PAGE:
I Watched Under the Skin.
I still utilize the physical media version of Netlflix. As someone who’s been a long fan of the “shuffle” feature on iTunes and Spotify, I’ve always loved the idea of having something come up next in a queue and being pleasantly surprised by the selection. My queue on streaming Netflix is already incredibly daunting and selecting a film is a chore, but at least there’s an immediacy to it. I can make a selection and watch it right now. So when it comes to films and shows that aren’t on the service, it’s hard to remember which films were recommended to me, which ones I need to watch, which ones I’ve been meaning to catch, which trailers I’ve seen on older DVDs that I’m interested in. So I add them to my queue on DVD.com and wait patiently. When a new pouch shows up in the post, it’s a treat not remembering what I have on deck.
This time around was Under the Skin, the Jonathan Glazer film from 2013 starring Scarlett Johansson.
There’s a brilliant sheen around the entire film which is almost entirely stripped of almost all dialogue, relying mostly on our human behavior to direct the interactions forward. Watching the film in a foreign language would translate exactly the same in its theme and intent. From the dense and claustrophobic populous of Glasgow to the sparse desolation of the Scottish coast, these locales speak a madness all their own. They both have a beauty and a harshness all their own.
Johansson plays a nameless visitor, collecting male bodies in a black liquid goop, much like a venus fly trap. She attracts them with a tacit promise of sex, coaxing them into her den where they get swallowed up in the liquid black abyss, sinking while enchanted by lust. While what we’re watching is a literal undertow of these males in heat, there’s a wonderful metaphor at play. Repeatedly, we watch the ones who get swallowed into her trap stroke their own ego madly, only to have their libido braid itself into Johansson’s lure, all the while being gulped step by step as they disappear into a mass that withers them.
We do get a look inside the pit, which, theme and commentary aside, is one of the most incredible, stunning moments in the film, all in all. One of my favorite elements of film and storytelling as a whole is the concept of allowing our imagination to write tapestries within giant gaps. When a scene cuts, when a director leaves us looming, when an editor steals seconds away before an obvious climax, that’s where I find artistry and sheer brilliance. I think this is a film that could have been served very well by not explaining, not showing the aspect of what lies beneath, what this pool actually was. Stepping one step further and explicitly examining its insides was a bold choice by Glazer which paid off in spades. The scene is both horrifying and gorgeous.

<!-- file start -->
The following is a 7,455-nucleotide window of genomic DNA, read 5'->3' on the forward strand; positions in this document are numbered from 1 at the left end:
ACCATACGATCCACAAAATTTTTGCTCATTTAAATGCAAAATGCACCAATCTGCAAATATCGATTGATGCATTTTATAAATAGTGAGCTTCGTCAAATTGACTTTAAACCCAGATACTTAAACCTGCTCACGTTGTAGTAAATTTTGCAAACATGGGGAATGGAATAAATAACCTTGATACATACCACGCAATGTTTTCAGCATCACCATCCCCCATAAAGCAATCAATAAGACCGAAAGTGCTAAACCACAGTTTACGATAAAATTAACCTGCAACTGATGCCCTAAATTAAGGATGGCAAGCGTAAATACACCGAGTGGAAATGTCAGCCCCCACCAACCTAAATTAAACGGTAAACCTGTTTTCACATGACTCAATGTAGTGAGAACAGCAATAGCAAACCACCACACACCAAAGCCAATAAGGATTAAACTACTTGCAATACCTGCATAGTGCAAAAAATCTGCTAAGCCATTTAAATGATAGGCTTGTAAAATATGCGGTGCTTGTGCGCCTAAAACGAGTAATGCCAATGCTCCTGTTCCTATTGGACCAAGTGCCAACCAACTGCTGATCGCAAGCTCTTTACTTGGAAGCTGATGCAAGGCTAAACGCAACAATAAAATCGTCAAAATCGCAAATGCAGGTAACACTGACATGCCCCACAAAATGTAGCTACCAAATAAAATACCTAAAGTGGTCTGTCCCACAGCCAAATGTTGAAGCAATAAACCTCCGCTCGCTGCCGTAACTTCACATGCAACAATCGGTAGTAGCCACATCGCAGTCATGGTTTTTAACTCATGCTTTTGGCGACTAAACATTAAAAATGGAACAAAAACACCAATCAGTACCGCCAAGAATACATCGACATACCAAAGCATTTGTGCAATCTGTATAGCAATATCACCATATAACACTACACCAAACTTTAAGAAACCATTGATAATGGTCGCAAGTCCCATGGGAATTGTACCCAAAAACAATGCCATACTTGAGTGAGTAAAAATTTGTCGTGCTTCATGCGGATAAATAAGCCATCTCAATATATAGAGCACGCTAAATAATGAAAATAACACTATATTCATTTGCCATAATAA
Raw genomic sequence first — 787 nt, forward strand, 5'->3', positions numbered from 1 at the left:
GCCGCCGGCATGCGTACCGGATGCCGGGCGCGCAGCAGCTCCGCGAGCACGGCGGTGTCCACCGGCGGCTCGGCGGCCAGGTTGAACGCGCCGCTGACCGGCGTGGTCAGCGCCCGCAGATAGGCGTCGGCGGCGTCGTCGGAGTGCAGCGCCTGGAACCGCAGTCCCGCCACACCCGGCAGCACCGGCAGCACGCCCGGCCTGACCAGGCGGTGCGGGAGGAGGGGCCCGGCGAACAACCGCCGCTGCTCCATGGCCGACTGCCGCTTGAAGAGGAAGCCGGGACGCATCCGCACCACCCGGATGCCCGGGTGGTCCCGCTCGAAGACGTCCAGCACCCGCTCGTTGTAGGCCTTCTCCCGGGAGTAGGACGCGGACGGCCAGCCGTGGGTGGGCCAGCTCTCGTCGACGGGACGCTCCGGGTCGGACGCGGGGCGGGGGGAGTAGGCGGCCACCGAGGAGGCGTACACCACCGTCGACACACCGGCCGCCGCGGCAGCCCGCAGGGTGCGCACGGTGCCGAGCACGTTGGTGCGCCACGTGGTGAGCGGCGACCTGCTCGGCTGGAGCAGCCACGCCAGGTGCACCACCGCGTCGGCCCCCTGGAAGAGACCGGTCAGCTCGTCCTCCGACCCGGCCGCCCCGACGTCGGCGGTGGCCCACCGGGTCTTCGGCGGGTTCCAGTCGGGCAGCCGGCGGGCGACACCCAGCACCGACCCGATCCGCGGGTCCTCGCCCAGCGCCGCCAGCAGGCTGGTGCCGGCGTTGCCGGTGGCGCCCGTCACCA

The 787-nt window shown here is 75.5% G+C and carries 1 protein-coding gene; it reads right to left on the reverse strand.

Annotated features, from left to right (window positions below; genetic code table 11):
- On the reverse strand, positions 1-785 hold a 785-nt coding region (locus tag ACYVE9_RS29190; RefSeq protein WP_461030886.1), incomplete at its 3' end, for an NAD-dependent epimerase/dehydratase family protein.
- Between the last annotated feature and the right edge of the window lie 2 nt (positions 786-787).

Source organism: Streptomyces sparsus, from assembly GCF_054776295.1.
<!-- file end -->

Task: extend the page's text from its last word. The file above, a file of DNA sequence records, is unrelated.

Throughout the film, we see her motivation to seek out men who are lone wolves, men who exist on the outskirts, and primarily those that won’t be missed. She displays no moral code, no regret at any turn. Her sense of remorse is nil. A sense of it is awakened down the line, and this shakes her entire modus operandi to the core. At this point, the film takes a strong turn and we watch a rush of questions and doubt engage the plot. Events and interactions become more singular. We watch vulnerability become a suffocating antagonist. Sent into a spiral of contradiction, her mission now becomes a conflict with her revelation.
Directly in the beginning of this film, presumably we watch this visitor, Scarlett Johansson, get built or born from point zero. We hear language being introduced uncomfortably as sounds and pronunciations. We watch her build from a pinprick, a galactic experience of birth that doesn’t quite give us a human, but distinctly yields an iris. We watch a husk of an identical build get stripped of its clothing and become a new model. Was this rebirth a result of a previous model’s failure? Is this breed’s existence within humanity going to consistently yield a peek into what makes us weak? Is the harshness of its nature going to forever clash with what makes us thrive?
Granted, I was a few years behind on this film and I’m sure there has been countless looks at this one as a study in our human behavior. Countless observations of its parallels that expose our violence and predatory nature in the hunt for sex. I’m glad that I finally got a chance to watch it. One of the most visually impressive films I’ve watched this year, and one that told its story without over explaining its thesis. This visitor could have found love and had a life with a man with too much verbiage explaining how and why this works. We could have seen a mother ship or a home base, something that went too far in examining the background of the being herself or her handlers. The pragmatic exposition is perfect, showing us exactly the journey that we needed to see for this unit’s cycle. This film is a brilliant examination of our base desires and how easily they can become fractured, and how once out from under darkness we flounder in the light.